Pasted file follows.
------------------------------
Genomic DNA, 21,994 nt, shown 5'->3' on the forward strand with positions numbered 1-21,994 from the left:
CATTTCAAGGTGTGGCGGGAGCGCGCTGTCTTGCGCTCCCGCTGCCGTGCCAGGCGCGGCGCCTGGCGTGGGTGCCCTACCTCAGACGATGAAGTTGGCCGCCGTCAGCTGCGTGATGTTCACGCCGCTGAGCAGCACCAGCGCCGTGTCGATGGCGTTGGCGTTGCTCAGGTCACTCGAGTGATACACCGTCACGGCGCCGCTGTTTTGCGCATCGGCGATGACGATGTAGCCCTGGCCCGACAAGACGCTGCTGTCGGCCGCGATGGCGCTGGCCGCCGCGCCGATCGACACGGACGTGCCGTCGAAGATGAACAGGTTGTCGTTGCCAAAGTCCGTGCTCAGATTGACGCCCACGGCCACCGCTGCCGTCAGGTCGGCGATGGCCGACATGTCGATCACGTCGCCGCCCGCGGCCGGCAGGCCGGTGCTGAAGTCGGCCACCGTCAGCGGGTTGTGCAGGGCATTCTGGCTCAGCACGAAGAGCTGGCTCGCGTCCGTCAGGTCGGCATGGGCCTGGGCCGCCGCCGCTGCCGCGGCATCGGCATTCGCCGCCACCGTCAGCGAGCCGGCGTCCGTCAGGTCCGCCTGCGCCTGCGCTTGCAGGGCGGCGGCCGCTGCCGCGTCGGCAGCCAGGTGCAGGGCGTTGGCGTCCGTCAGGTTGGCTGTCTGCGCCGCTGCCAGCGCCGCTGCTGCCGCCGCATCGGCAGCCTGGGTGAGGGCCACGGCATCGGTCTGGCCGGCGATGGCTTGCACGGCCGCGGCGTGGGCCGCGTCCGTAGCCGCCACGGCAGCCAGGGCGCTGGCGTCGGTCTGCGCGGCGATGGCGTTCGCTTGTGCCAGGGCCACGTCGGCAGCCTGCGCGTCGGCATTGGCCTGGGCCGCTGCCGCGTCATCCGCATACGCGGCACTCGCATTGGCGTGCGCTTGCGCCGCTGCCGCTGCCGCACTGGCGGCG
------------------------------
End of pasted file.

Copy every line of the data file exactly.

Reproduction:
Genomic DNA, 21,994 nt, shown 5'->3' on the forward strand with positions numbered 1-21,994 from the left:
CATTTCAAGGTGTGGCGGGAGCGCGCTGTCTTGCGCTCCCGCTGCCGTGCCAGGCGCGGCGCCTGGCGTGGGTGCCCTACCTCAGACGATGAAGTTGGCCGCCGTCAGCTGCGTGATGTTCACGCCGCTGAGCAGCACCAGCGCCGTGTCGATGGCGTTGGCGTTGCTCAGGTCACTCGAGTGATACACCGTCACGGCGCCGCTGTTTTGCGCATCGGCGATGACGATGTAGCCCTGGCCCGACAAGACGCTGCTGTCGGCCGCGATGGCGCTGGCCGCCGCGCCGATCGACACGGACGTGCCGTCGAAGATGAACAGGTTGTCGTTGCCAAAGTCCGTGCTCAGATTGACGCCCACGGCCACCGCTGCCGTCAGGTCGGCGATGGCCGACATGTCGATCACGTCGCCGCCCGCGGCCGGCAGGCCGGTGCTGAAGTCGGCCACCGTCAGCGGGTTGTGCAGGGCATTCTGGCTCAGCACGAAGAGCTGGCTCGCGTCCGTCAGGTCGGCATGGGCCTGGGCCGCCGCCGCTGCCGCGGCATCGGCATTCGCCGCCACCGTCAGCGAGCCGGCGTCCGTCAGGTCCGCCTGCGCCTGCGCTTGCAGGGCGGCGGCCGCTGCCGCGTCGGCAGCCAGGTGCAGGGCGTTGGCGTCCGTCAGGTTGGCTGTCTGCGCCGCTGCCAGCGCCGCTGCTGCCGCCGCATCGGCAGCCTGGGTGAGGGCCACGGCATCGGTCTGGCCGGCGATGGCTTGCACGGCCGCGGCGTGGGCCGCGTCCGTAGCCGCCACGGCAGCCAGGGCGCTGGCGTCGGTCTGCGCGGCGATGGCGTTCGCTTGTGCCAGGGCCACGTCGGCAGCCTGCGCGTCGGCATTGGCCTGGGCCGCTGCCGCGTCATCCGCATACGCGGCACTCGCATTGGCGTGCGCTTGCGCCGCTGCCGCTGCCGCACTGGCGGCG